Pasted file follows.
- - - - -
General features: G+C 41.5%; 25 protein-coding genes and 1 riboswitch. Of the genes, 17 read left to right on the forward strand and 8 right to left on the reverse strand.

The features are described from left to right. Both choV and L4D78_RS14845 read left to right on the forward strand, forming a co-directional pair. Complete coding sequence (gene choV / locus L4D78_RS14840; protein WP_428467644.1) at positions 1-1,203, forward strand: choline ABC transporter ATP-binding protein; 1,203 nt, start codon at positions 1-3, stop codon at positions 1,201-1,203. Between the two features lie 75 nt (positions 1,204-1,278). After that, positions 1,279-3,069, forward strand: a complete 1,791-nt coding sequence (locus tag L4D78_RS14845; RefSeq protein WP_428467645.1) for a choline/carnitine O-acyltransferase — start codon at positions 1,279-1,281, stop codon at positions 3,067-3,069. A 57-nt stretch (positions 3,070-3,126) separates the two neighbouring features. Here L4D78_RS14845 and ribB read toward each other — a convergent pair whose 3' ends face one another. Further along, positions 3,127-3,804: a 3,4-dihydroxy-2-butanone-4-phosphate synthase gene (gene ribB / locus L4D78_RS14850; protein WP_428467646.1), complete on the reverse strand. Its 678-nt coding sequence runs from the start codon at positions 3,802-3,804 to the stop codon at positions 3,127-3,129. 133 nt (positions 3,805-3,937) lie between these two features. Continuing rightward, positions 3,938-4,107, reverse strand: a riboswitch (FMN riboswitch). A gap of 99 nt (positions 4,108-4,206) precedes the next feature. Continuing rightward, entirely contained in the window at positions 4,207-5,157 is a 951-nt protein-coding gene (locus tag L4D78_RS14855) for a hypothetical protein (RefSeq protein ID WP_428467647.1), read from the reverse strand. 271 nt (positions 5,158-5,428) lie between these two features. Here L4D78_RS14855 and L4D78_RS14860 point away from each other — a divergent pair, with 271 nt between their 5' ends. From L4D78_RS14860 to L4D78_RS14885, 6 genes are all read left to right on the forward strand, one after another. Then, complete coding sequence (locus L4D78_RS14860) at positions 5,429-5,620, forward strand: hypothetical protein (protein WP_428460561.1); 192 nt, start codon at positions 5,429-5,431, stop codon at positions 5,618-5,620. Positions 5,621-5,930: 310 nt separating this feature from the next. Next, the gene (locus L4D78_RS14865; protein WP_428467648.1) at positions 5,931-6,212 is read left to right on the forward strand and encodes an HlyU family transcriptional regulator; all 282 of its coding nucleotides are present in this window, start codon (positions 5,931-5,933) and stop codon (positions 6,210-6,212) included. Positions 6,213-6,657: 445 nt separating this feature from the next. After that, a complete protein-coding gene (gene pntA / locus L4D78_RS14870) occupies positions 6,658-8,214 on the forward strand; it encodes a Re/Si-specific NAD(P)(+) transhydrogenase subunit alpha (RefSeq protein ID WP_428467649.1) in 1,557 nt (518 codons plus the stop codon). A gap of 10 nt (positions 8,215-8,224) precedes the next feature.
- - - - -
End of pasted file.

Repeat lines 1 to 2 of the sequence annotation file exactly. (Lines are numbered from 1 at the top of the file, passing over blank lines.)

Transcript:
General features: G+C 41.5%; 25 protein-coding genes and 1 riboswitch. Of the genes, 17 read left to right on the forward strand and 8 right to left on the reverse strand.

The features are described from left to right. Both choV and L4D78_RS14845 read left to right on the forward strand, forming a co-directional pair. Complete coding sequence (gene choV / locus L4D78_RS14840; protein WP_428467644.1) at positions 1-1,203, forward strand: choline ABC transporter ATP-binding protein; 1,203 nt, start codon at positions 1-3, stop codon at positions 1,201-1,203. Between the two features lie 75 nt (positions 1,204-1,278). After that, positions 1,279-3,069, forward strand: a complete 1,791-nt coding sequence (locus tag L4D78_RS14845; RefSeq protein WP_428467645.1) for a choline/carnitine O-acyltransferase — start codon at positions 1,279-1,281, stop codon at positions 3,067-3,069. A 57-nt stretch (positions 3,070-3,126) separates the two neighbouring features. Here L4D78_RS14845 and ribB read toward each other — a convergent pair whose 3' ends face one another. Further along, positions 3,127-3,804: a 3,4-dihydroxy-2-butanone-4-phosphate synthase gene (gene ribB / locus L4D78_RS14850; protein WP_428467646.1), complete on the reverse strand. Its 678-nt coding sequence runs from the start codon at positions 3,802-3,804 to the stop codon at positions 3,127-3,129. 133 nt (positions 3,805-3,937) lie between these two features. Continuing rightward, positions 3,938-4,107, reverse strand: a riboswitch (FMN riboswitch). A gap of 99 nt (positions 4,108-4,206) precedes the next feature. Continuing rightward, entirely contained in the window at positions 4,207-5,157 is a 951-nt protein-coding gene (locus tag L4D78_RS14855) for a hypothetical protein (RefSeq protein ID WP_428467647.1), read from the reverse strand. 271 nt (positions 5,158-5,428) lie between these two features. Here L4D78_RS14855 and L4D78_RS14860 point away from each other — a divergent pair, with 271 nt between their 5' ends. From L4D78_RS14860 to L4D78_RS14885, 6 genes are all read left to right on the forward strand, one after another. Then, complete coding sequence (locus L4D78_RS14860) at positions 5,429-5,620, forward strand: hypothetical protein (protein WP_428460561.1); 192 nt, start codon at positions 5,429-5,431, stop codon at positions 5,618-5,620. Positions 5,621-5,930: 310 nt separating this feature from the next. Next, the gene (locus L4D78_RS14865; protein WP_428467648.1) at positions 5,931-6,212 is read left to right on the forward strand and encodes an HlyU family transcriptional regulator; all 282 of its coding nucleotides are present in this window, start codon (positions 5,931-5,933) and stop codon (positions 6,210-6,212) included. Positions 6,213-6,657: 445 nt separating this feature from the next. After that, a complete protein-coding gene (gene pntA / locus L4D78_RS14870) occupies positions 6,658-8,214 on the forward strand; it encodes a Re/Si-specific NAD(P)(+) transhydrogenase subunit alpha (RefSeq protein ID WP_428467649.1) in 1,557 nt (518 codons plus the stop codon). A gap of 10 nt (positions 8,215-8,224) precedes the next feature.